I described to you recently how using DNA in criminal investigations relies upon combining two large databases (of individual genomes, and police records) to look for intersections, in order to highlight potential crime suspects or their relatives. Using DNA to assess health risks works in a very similar way, this time by evaluating databases of individual gene sequences against databases of individual health and lifestyle records. These types of tests are called genome-wide association studies (GWAS). GWAS are useful only when based upon thousands (usually, hundreds of thousands) of individuals. These are not experimental methods, so they cannot provide definitive proof of anything, but they can reveal interesting "associations" - places where genetics and health vary in consistent ways.
There are lots of large databases of public health records and DNA sequences, and many researchers and even some governments are using them to investigate public health. The commercial operatives also offer to do the same for their subscribers. In the news this week is a reminder that simply claiming that such a service is available does not mean that it is a complete or accurate one. Researchers at not-for-profit health institutions are warning that those who use 23andMe health assessments of genetic risks for breast cancer (the leading type of cancer in women) are potentially being misinformed of their genetic risks. This is a big deal - many people make dramatic decisions about their health and life when learning of their genetic risks for breast cancer, such as undergoing mastectomy (breast removal). At the opposite extreme, what if a person has a substantial risk, but is told that they do not?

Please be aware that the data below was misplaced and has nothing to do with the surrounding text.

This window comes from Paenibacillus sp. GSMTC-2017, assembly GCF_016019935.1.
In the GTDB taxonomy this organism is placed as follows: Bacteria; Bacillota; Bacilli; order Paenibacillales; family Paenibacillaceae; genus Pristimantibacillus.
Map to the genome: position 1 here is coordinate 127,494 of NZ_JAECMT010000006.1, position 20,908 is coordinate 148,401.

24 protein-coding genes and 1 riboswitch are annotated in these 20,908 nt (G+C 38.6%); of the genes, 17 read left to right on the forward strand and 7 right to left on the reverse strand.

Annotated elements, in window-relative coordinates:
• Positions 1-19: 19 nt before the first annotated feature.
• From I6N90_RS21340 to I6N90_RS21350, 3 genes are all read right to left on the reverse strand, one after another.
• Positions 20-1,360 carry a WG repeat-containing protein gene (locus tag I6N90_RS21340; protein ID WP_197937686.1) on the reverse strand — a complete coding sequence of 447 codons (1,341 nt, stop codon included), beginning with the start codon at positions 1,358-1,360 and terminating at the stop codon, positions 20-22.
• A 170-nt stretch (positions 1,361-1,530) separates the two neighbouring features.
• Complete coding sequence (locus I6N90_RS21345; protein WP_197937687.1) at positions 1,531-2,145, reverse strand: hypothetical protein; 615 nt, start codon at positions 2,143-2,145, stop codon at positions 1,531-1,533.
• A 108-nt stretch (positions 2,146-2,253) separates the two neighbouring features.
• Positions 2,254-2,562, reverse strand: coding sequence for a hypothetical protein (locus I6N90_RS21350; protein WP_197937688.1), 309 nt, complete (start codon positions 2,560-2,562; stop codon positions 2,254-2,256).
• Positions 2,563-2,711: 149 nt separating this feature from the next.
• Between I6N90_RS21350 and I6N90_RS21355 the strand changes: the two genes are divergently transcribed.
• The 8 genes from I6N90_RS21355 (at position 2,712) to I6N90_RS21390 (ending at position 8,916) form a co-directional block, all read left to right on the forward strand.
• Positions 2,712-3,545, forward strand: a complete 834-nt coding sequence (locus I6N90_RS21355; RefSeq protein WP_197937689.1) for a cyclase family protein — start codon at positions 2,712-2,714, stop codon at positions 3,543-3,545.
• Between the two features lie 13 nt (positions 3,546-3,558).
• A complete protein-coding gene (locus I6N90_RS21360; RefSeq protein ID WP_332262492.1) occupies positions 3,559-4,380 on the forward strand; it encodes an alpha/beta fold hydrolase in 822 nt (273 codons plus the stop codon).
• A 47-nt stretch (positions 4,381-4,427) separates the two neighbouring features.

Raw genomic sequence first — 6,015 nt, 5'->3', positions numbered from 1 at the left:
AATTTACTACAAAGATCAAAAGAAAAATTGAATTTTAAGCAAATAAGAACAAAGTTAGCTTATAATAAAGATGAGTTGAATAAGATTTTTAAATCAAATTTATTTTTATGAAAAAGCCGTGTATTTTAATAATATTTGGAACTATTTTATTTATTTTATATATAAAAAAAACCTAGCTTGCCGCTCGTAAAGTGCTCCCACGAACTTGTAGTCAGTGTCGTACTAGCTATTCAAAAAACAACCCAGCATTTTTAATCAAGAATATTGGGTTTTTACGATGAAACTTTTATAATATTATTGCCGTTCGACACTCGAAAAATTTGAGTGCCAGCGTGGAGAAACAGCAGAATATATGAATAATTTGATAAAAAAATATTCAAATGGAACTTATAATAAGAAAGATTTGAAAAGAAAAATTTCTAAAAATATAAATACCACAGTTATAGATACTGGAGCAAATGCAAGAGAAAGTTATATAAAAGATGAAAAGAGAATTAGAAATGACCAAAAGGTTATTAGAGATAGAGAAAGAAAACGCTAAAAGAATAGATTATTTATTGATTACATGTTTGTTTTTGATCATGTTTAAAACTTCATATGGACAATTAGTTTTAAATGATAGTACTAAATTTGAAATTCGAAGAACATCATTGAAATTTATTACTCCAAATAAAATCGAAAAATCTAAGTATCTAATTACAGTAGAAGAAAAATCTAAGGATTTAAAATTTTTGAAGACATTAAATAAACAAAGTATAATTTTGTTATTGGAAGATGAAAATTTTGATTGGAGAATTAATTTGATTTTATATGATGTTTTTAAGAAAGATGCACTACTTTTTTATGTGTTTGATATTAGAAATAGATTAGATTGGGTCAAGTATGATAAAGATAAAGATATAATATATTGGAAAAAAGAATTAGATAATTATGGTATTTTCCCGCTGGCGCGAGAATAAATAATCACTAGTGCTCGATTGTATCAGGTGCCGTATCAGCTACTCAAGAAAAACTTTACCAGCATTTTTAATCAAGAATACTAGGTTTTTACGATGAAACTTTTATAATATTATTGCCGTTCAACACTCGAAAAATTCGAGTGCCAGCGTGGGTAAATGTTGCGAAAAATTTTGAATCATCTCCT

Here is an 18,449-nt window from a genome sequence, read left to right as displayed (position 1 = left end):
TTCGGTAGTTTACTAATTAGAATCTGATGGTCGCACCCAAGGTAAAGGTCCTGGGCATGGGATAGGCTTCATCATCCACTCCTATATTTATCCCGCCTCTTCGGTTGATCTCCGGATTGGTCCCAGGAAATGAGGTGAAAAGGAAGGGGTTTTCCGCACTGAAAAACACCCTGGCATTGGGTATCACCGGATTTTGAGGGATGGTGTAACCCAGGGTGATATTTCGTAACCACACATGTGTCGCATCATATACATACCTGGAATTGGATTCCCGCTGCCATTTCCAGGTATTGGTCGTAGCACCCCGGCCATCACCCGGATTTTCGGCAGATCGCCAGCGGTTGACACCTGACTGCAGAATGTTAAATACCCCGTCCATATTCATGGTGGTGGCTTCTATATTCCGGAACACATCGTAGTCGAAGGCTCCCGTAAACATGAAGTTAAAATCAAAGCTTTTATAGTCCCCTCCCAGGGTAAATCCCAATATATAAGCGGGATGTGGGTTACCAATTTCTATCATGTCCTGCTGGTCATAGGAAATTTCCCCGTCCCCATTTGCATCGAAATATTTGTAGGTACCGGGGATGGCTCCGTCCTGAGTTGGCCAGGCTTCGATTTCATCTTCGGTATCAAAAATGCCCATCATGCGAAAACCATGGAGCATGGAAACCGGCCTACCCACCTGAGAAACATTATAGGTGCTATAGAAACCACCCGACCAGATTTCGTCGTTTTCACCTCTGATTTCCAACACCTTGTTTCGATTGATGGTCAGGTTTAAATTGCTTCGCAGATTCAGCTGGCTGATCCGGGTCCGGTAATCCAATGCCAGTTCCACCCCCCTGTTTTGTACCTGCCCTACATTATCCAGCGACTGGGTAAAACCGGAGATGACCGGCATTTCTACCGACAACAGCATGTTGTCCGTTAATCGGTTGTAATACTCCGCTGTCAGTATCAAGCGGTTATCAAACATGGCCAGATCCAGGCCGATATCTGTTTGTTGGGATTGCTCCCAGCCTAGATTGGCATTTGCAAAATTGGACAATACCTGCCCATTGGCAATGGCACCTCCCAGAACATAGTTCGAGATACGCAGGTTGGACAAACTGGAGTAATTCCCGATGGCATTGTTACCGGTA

The federal Food and Drug Administration (FDA) has given its approval for 23andMe (and other commercial) genetic health assessments, and this is an important reminder that FDA approval is not meant to imply that the services are the best available, more so that the services are generally safe and perhaps useful. Anyone who is using a commercial service to evaluate their genetic health risk should follow-up with their physician if they have any concerns - the better hospitals can perform some of these tests on their own. "Caveat emptor", or "buyer beware" - commercials services, by design, place emphases on their interests, first. When in doubt, a second opinion from an independent health professional is the best course of action.
Have a great weekend -